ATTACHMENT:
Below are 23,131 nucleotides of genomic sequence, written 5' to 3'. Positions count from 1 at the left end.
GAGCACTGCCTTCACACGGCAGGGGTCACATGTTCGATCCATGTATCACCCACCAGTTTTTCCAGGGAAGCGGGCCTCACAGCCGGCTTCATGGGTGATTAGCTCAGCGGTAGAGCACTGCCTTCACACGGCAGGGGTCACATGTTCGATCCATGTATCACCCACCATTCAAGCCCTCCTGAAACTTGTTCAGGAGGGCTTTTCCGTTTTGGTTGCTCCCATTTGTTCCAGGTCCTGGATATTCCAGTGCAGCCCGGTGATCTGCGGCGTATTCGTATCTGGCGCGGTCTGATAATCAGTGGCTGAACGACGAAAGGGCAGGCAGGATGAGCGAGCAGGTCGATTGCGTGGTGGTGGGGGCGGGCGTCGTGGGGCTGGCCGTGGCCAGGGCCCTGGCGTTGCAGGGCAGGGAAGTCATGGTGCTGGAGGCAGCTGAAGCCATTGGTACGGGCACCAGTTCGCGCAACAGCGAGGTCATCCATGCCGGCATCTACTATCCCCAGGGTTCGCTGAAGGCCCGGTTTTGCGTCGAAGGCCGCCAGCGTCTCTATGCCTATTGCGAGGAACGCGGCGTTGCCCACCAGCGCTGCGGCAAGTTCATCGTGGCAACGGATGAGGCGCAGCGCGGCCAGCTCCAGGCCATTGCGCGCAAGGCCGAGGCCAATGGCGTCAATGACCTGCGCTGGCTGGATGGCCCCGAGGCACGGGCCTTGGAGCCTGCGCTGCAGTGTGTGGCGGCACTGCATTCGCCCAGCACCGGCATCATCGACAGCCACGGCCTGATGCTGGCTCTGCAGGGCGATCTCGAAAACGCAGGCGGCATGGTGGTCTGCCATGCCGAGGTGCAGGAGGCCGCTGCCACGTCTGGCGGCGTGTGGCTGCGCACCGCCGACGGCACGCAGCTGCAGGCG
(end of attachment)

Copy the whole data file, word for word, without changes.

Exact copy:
Below are 23,131 nucleotides of genomic sequence, written 5' to 3'. Positions count from 1 at the left end.
GAGCACTGCCTTCACACGGCAGGGGTCACATGTTCGATCCATGTATCACCCACCAGTTTTTCCAGGGAAGCGGGCCTCACAGCCGGCTTCATGGGTGATTAGCTCAGCGGTAGAGCACTGCCTTCACACGGCAGGGGTCACATGTTCGATCCATGTATCACCCACCATTCAAGCCCTCCTGAAACTTGTTCAGGAGGGCTTTTCCGTTTTGGTTGCTCCCATTTGTTCCAGGTCCTGGATATTCCAGTGCAGCCCGGTGATCTGCGGCGTATTCGTATCTGGCGCGGTCTGATAATCAGTGGCTGAACGACGAAAGGGCAGGCAGGATGAGCGAGCAGGTCGATTGCGTGGTGGTGGGGGCGGGCGTCGTGGGGCTGGCCGTGGCCAGGGCCCTGGCGTTGCAGGGCAGGGAAGTCATGGTGCTGGAGGCAGCTGAAGCCATTGGTACGGGCACCAGTTCGCGCAACAGCGAGGTCATCCATGCCGGCATCTACTATCCCCAGGGTTCGCTGAAGGCCCGGTTTTGCGTCGAAGGCCGCCAGCGTCTCTATGCCTATTGCGAGGAACGCGGCGTTGCCCACCAGCGCTGCGGCAAGTTCATCGTGGCAACGGATGAGGCGCAGCGCGGCCAGCTCCAGGCCATTGCGCGCAAGGCCGAGGCCAATGGCGTCAATGACCTGCGCTGGCTGGATGGCCCCGAGGCACGGGCCTTGGAGCCTGCGCTGCAGTGTGTGGCGGCACTGCATTCGCCCAGCACCGGCATCATCGACAGCCACGGCCTGATGCTGGCTCTGCAGGGCGATCTCGAAAACGCAGGCGGCATGGTGGTCTGCCATGCCGAGGTGCAGGAGGCCGCTGCCACGTCTGGCGGCGTGTGGCTGCGCACCGCCGACGGCACGCAGCTGCAGGCG